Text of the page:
Metabolic changes have been shown to precede mechanical abnormalities in the early stages of adriamycin cardiotoxicity. This study examines the early changes in calcium homeostasis and their mechanical implications in a model of adriamycin cardiomyopathy. Hearts isolated from control and adriamycin-treated rats were coronary-perfused and isovolumic left ventricular (LV) pressure, coronary perfusion pressure and calcium transients from aequorin-loaded cardiomyocytes were recorded. Treated rats received three injections of adriamycin (6 mg/kg) for a period of 1 week. They were sacrificed for experiments 1-2 or 4-5 weeks after the final injection. The LV systolic and end-diastolic pressures were similar in both groups at varied external calcium concentrations (0.5-2.0 mM). However, systolic levels of myoplasmic calcium were substantially higher in the adriamycin-treated hearts, the difference being less at higher external calcium concentrations. Similar responses in both groups to paired pulse stimulation, increased stimulation frequency and caffeine (0.5-2.0 mM) were observed. However, adriamycin-treated hearts exhibited a smaller rise in LV developed pressure, as well as in systolic and diastolic calcium levels, in response to elevated coronary perfusion pressure. The elevated intracellular systolic calcium level is suggestive of an early but persistent effect of adriamycin on the calcium release channels of the sarcoplasmic reticulum. That the elevated systolic myoplasmic calcium levels are not accompanied by an increase in inotropy suggests a decrease in myofibrillar calcium sensitivity in this model of the early stage of adriamycin cardiomyopathy.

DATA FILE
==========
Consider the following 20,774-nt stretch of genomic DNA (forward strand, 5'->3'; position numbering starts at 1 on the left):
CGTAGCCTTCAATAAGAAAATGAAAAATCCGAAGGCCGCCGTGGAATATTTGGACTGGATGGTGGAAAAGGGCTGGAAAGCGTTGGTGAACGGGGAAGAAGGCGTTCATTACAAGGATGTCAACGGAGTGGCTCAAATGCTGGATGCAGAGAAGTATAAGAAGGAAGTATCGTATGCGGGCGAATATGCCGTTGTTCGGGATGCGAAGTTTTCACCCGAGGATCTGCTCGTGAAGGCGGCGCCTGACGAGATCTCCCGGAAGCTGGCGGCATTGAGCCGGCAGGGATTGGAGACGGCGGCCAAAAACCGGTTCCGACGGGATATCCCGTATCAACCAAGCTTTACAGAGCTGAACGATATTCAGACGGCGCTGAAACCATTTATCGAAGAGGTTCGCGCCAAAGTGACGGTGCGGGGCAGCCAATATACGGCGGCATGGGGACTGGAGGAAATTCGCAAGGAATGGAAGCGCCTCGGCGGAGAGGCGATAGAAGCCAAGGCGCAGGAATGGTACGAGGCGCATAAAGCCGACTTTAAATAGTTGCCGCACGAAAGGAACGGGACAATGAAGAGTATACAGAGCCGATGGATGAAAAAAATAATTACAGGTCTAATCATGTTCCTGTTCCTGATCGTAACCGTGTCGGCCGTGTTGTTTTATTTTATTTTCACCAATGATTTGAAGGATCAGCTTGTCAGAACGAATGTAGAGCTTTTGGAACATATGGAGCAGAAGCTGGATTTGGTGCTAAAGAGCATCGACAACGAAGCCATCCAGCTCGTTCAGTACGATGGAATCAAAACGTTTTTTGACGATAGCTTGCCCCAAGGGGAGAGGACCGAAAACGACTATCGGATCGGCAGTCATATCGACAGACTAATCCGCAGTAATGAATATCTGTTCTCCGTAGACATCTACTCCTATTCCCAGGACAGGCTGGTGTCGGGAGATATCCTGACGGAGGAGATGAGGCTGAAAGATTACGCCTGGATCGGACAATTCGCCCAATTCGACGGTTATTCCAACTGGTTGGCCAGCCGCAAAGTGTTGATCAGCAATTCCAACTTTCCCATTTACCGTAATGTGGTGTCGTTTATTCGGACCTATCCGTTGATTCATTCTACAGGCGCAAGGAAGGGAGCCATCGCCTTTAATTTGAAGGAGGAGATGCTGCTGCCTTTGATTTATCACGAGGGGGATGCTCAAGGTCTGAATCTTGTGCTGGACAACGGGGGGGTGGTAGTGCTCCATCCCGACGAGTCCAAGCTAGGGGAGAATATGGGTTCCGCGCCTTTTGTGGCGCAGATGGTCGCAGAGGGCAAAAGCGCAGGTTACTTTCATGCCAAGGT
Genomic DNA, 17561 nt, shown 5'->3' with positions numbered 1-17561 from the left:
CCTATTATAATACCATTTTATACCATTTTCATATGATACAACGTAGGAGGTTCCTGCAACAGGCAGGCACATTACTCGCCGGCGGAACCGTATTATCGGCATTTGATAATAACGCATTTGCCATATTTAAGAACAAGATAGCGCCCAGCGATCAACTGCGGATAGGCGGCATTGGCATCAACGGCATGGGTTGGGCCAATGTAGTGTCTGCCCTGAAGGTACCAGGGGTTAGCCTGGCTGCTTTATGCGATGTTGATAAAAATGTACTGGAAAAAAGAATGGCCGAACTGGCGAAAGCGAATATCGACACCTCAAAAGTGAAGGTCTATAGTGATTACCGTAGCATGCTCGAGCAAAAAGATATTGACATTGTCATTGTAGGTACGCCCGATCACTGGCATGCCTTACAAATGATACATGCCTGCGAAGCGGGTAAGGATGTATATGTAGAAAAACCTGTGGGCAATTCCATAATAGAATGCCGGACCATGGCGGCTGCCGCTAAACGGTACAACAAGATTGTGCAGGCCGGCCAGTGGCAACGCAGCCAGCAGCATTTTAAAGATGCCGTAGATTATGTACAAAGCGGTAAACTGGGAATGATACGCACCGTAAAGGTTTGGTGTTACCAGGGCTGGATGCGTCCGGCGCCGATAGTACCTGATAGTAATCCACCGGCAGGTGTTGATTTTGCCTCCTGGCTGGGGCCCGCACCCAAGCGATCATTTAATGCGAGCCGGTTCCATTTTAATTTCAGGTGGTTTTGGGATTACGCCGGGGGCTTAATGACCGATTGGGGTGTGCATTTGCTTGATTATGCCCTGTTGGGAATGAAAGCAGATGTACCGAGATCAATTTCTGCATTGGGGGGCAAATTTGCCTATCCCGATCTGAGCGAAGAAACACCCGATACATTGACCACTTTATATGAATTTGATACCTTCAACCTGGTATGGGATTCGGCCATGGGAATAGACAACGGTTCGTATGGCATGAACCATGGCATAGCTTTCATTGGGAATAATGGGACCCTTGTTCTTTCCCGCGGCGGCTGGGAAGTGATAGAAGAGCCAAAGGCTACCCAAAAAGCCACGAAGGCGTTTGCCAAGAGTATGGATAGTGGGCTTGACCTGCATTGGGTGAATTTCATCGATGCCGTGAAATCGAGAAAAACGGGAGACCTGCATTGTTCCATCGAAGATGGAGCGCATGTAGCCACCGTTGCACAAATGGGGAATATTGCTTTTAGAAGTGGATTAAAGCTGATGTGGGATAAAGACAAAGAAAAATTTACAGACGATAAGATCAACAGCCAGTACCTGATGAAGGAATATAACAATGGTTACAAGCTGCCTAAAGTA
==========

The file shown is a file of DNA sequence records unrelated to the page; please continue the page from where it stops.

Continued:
- Calcium transients
- Rat heart